At those speeds you can break plenty of windows and knock off great chunks of plaster. That's how I picked up the nickname, "The Sonic Boom Salesman." I went out to the communities hard hit by these "booms" and spoke to the hostile, upset civilian audiences. My speech title back in those years was "Better Boomed than Bombed"––a hard hitting speech!

And, yes, I can handle any audience you put in front of me.

Thursday, August 7, 2008

Butt Snappers

After speaking ten years of my life flying supersonic at twice the speed of sound a major problem was solved by the Air Force. To this day I think it has some real cross over value to the business world.

As jet fighters were being introduced to the Air Force, a problem arose with ejection seats. Jets flew faster and higher than their propeller predecessors and pilot ejection, in cases of emergency, became a more sophisticated and dangerous predicament. Ejection seats were separated from the cockpit by an explosive charge equal to a 35mm artillery shell to insure that the pilot cleared the aircraft before the parachute deployed.

The pilot simply needed to roll forward out of the seat once clear of the aircraft and the parachute would be free to open. parachute would be free to open. Unfortunately, a common problem started to pop up (no pun intended) in some ejections. Some pilots would pull up both arm rests exposing the ejection seat triggers and squeeze them detonating the explosive that launched the pilot and seat 150 to 175 feet above the aircraft.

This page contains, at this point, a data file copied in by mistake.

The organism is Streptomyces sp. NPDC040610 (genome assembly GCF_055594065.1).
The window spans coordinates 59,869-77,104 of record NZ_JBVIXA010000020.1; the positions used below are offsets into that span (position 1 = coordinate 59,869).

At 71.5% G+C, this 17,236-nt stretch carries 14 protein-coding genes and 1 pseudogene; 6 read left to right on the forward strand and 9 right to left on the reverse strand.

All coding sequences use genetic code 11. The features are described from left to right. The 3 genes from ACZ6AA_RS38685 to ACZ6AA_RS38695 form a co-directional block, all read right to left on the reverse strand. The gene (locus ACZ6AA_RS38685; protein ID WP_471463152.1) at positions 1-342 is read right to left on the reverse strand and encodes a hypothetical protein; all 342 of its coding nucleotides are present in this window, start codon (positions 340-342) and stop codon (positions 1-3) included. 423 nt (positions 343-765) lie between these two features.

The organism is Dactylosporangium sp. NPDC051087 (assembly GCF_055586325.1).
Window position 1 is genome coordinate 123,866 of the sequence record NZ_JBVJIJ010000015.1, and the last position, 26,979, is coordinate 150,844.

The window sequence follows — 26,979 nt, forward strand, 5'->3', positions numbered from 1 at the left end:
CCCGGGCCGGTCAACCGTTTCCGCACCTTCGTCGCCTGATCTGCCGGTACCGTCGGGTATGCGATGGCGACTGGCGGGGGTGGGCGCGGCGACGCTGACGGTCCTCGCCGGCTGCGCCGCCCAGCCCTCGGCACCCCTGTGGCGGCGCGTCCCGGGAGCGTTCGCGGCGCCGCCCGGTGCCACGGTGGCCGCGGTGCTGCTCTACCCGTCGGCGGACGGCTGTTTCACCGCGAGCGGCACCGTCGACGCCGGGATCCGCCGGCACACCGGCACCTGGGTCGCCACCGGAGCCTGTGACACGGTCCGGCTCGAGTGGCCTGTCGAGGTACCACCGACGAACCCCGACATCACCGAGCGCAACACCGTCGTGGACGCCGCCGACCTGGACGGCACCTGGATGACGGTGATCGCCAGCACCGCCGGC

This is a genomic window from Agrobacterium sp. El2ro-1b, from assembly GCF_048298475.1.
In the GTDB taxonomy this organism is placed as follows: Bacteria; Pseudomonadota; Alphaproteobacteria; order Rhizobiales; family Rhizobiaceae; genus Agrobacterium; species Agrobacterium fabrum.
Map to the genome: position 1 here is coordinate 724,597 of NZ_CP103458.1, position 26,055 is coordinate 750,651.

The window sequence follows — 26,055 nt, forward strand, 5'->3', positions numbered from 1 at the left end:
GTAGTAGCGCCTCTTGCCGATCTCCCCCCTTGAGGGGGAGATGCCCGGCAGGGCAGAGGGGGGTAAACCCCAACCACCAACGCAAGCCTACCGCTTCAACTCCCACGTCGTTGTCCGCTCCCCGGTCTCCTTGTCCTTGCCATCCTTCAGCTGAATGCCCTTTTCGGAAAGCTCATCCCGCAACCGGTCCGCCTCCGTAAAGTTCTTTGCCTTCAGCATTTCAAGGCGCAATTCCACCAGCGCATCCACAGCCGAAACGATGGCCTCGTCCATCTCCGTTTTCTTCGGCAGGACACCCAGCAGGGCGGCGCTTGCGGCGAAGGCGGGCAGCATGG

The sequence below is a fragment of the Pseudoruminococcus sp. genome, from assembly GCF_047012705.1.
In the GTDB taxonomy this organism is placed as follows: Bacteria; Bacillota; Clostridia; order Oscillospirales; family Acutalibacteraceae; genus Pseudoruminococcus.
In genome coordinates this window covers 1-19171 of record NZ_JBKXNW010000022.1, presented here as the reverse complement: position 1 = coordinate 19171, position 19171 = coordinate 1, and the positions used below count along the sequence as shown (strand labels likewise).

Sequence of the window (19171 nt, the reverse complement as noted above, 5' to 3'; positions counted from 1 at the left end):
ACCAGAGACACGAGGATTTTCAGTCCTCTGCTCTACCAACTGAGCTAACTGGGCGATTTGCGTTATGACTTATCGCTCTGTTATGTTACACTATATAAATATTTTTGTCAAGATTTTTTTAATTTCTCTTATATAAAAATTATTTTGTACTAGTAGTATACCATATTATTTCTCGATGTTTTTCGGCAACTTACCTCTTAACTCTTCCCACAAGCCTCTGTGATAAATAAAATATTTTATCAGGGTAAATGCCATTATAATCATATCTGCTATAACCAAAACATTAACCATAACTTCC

Then, instead of letting go, some pilots kept a death grip on the seat handles, reluctant to separate themselves from the last tangible piece of the airplane that had, until then, always been a safe place. As long as the pilot remained in the ejection seat, the parachute remained trapped against the seat back, unable to open. Striking the ground at 200 miles per hour, still sitting in an ejection seat with an unopened parachute will ruin your whole day!